Triage the Unexpected: Young Adults See Value in Health Insurance!

KFF AYA Health Insurance Chartby Katie Pausic, Triage Cancer Intern

With the ongoing implementation of the Affordable Care Act, the Kaiser Health Tracking Poll looked to see how young adults, the uninsured, and those with pre-existing medical conditions react towards health care reforms. The poll found  that health insurance is valued among the majority of Americans; with 87% saying that insurance is “very important,” and 88% of Americans reporting that insurance is “something [they] need.”


A main focus of the ACA is to expand health insurance to more people in the United States, and one specific group that the ACA wants to reach is young adults.  The Kaiser Health Tracking Poll found that more than seven in ten young adults believe that having health insurance is “very important” and feel that it is worth the expense.  This is surprising considering that many believed that young adults would be the most resistant to the ACA.  When it comes to health care, the biggest fear among young adults is that they will not be able to afford their medical bills if they found out they had a serious illness or if they were involved in a serious accident.

Another group that this poll focuses on is the uninsured.  Like young adults, the majority of those who are uninsured also believe that it is “very important” to have health insurance. The biggest obstacle that the uninsured come up against when it comes to insurance is the cost to have it.  Four out of ten uninsured individuals said that health insurance is too expensive, and that is why they are not insured.  Also, those who are uninsured are twice as likely to be concerned about not being able to pay for both routine and catastrophic medical bills.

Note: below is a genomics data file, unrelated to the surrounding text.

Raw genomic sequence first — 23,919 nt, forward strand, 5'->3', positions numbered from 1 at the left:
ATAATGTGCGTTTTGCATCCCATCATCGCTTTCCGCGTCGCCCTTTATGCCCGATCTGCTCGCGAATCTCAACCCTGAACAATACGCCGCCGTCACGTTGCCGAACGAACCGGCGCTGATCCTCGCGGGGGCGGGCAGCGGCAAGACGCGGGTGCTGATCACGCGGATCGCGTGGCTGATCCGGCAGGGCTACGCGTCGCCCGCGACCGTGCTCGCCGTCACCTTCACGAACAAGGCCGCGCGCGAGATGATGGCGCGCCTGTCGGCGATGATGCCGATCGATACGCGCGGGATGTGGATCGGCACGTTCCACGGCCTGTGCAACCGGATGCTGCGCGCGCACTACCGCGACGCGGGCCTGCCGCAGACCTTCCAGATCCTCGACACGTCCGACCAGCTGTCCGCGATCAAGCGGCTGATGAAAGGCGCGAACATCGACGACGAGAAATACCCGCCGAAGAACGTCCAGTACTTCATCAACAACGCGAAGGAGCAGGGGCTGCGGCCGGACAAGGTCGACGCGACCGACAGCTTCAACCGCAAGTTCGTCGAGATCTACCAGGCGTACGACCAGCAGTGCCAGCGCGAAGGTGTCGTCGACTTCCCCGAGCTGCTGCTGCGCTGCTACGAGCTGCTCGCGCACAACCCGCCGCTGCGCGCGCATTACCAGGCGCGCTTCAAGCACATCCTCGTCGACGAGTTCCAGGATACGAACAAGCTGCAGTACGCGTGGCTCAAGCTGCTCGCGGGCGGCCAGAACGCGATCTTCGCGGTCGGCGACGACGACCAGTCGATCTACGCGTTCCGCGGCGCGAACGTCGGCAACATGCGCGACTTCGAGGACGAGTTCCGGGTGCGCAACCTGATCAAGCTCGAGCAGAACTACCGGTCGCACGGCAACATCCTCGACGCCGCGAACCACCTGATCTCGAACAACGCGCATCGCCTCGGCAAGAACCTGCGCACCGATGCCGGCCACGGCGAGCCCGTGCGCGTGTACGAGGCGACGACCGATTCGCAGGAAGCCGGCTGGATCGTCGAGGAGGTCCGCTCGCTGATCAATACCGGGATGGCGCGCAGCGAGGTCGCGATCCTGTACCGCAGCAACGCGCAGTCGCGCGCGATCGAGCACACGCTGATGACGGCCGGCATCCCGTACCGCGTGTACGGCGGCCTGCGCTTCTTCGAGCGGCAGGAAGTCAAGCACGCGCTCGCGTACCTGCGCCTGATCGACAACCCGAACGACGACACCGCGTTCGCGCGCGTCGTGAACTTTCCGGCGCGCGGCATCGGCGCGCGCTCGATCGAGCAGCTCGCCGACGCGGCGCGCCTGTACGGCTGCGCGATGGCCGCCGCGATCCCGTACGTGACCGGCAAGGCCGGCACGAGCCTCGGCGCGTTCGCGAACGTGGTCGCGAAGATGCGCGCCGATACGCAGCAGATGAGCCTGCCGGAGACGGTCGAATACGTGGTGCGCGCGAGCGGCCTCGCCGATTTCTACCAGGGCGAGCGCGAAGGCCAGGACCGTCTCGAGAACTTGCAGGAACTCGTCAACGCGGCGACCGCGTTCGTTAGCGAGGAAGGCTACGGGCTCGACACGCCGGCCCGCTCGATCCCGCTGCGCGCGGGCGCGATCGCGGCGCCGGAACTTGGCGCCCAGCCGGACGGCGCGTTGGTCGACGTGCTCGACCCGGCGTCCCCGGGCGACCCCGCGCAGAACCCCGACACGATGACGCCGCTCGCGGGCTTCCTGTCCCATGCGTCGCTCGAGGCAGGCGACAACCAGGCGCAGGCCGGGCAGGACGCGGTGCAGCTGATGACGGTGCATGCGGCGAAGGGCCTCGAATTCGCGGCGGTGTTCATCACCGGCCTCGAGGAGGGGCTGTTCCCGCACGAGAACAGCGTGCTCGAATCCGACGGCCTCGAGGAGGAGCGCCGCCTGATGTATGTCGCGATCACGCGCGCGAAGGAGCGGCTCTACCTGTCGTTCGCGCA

Individuals with pre-existing conditions will also be affected by the ACA in 2014.  Many of those with pre-existing conditions have had trouble obtaining and keeping health insurance, but under the ACA, those with pre-existing conditions cannot be denied coverage.

The Kaiser Health June Tracking Poll also found out that “unfavorable views of the law still outnumber favorable ones,” with 43% against the ACA and 35% in favor.  It is noteworthy that those who have unfavorable views toward the ACA do because it does not “go far enough to change the health insurance and health care system.”

Even though 40% of Americans do not believe the ACA will have much impact on their own families, the majority do see how the law will benefit the uninsured and those with pre-existing conditions.  The new provisions in the ACA will be significantly helpful to the cancer community. Due to the new “guaranteed issue” provision, those who have cancer or who have had cancer in the past cannot be denied health insurance coverage AND they cannot be charged more because of their health status or health history.  In addition, young adults can now stay on their parent’s insurance until the age of 26, no matter if they have a pre-existing condition, are a full-time student, or a dependent under IRS standards. With the new provisions of the ACA going into effect in 2014, many individuals and families will finally have access to healthcare.

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